Sunday, July 26, 2015

The Beginner’s Guide to Running Away from Home   
by Jennifer Larue Huget
Illustrations by Red Nose Studio (aka Chris Sickels)

Awards: Children’s Book Committee at Bank Street College Children’s Book of the Year 2014

Looking for a memorable mentor text to introduce your students to procedural / how-to writing? 

Try The Beginner’s Guide To Running Away From Home! 

The story narrator gives comical and entertaining step-by-step detailed advice on what to do and how to carry out a plan to run away from home.

Okay.  I have to admit it. The title of this book grabbed me. Really grabbed me.  I put it on hold at my public library and could not wait until I got the email that it was waiting for me!   Besides being a mentor for procedural texts, this book is a great example of how to write an enticing title!

Using this as mentor will possibly inspire several “The Beginner’s Guide to…..” stories in your classroom.  If this is the first time with a procedural Unit of Study for your students, that might be okay as the students  experiment with the genre and gain confidence as ‘how-to’ writers. 

Special attention should also be given to the unique illustrations by Red Nose Studio (aka Chris Sickels). Sickels uses handmade puppets (that he created) as the story characters with larger than life, often humorous facial expressions (the baby sister is screaming with a wide opened mouth in every picture of her), hair (the main character) and the like.  He actually creates the miniature sets-like a movie set-on each page.  I have included an interview with him below that focuses on the creating of the puppets and the developing of the sets. You never know which students you will inspire by pointing out this unique technique of puppetry /illustrations.

Another "How-to" by Jennifer Larue Huget that I have reviewed on this blog: How to Clean Your Room in 10 Easy Steps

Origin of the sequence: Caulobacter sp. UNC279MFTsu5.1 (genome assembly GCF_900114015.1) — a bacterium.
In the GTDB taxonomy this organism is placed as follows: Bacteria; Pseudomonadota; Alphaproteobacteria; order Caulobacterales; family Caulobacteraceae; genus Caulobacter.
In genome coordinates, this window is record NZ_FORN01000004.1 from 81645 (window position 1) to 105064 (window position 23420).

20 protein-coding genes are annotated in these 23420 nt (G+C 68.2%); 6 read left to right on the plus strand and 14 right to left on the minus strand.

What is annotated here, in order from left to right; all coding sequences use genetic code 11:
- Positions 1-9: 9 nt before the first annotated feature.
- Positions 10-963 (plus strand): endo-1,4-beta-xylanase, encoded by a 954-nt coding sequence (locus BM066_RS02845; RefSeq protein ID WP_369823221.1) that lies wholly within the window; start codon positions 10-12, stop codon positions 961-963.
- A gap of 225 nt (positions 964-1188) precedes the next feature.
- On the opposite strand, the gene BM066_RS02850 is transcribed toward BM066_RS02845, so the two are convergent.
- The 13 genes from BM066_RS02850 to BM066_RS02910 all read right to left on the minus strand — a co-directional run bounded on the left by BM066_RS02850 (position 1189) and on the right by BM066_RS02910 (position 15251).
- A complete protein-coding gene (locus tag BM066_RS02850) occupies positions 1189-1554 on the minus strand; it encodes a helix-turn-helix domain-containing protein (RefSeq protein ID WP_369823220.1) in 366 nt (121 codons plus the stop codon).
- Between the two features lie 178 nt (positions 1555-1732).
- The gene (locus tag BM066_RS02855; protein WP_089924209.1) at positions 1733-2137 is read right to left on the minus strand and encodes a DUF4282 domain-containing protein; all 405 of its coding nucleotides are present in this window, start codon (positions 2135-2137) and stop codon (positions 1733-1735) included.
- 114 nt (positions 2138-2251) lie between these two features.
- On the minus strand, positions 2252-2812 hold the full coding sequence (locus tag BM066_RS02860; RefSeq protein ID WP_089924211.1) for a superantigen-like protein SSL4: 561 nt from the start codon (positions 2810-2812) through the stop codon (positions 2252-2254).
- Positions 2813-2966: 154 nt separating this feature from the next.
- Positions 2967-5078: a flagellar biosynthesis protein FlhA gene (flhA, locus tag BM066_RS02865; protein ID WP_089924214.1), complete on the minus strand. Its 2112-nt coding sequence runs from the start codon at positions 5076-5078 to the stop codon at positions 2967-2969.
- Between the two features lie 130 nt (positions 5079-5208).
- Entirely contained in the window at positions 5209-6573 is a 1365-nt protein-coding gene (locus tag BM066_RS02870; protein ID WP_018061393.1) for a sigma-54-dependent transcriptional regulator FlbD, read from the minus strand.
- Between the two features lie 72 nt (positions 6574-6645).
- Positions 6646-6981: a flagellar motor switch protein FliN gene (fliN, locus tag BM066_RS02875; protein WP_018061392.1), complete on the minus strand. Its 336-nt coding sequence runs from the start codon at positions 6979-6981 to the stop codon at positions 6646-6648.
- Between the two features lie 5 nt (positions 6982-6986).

Book Talk
The narrator (an unnamed boy) greets readers immediately and speaks directly to them throughout the book giving sound advice (from an 10-11 year old point of view) on how to go about planning running away from home.  The narrator is very detailed in his advice, not leaving out a single deed that the reader would need to do to run away. Humor abounds! Your students, no doubt, will love it and be drawn in! Exactly what we want!

Readers learn how to decide on a good reason to run away (everyone is paying attention to the baby), how to practice saying that reason out loud (will need to say it in a convincing , dramatic way when the time is right!), how to decide what to take with you and how to pack (taking a red wagon is recommended).

A favorite line: “If you’re planning on running away, the first thing you need is a reason. Like maybe your parents are going gaga over your little sister and ignoring you. So what if she is a baby? You were there first! Not fair!”

Readers are told that the most important part of running away is the note. And putting the note where it will be seen and not missed. (He pins it to his baby sister.)

Another favorite line: “And now for the most important part.  Write a note:
                                   Why I ran away
                                   (like anyone cares):
                                   It’s never my turn to pick the TV show.
                                   That dumb baby.
                                   Not allowed to keep a pet squirrel.
                                   Have to wear sweater vests.
                                   Grandma’s peas, peas, peas.
Imagine  your parents’ faces when they read it. If they look like they’re about to burst into tears, you’ll know your note is perfect.”

Using sophisticated humor that students will definitely understand and relate to, the narrator continues giving solid guidance to readers on selecting a place to run to. Somewhere at this point of the story, the boy starts having second thoughts about running away.  

He suggests that there is always the option of giving the parents one last chance and he heads home into the arms of his mother. He decides to give his family a chance once more—with the option of always running away again (now that the knows all the ins and outs!)

Suggested Uses as a Mentor Text:
Book Genre: Procedural / How-To (Narrative)
Reading Workshop strategies: Search for and Use Information, Inferring, Connecting, 
Analyzing and Critiquing
Writing Workshop genre and strategies: Procedural / How-to, Informational Writing Strong Lead, Strong Title, Elaboration

Red Nose Studio (aka Chris Sickels):
Interview with Chris Sickels about his unique style of illustrations:

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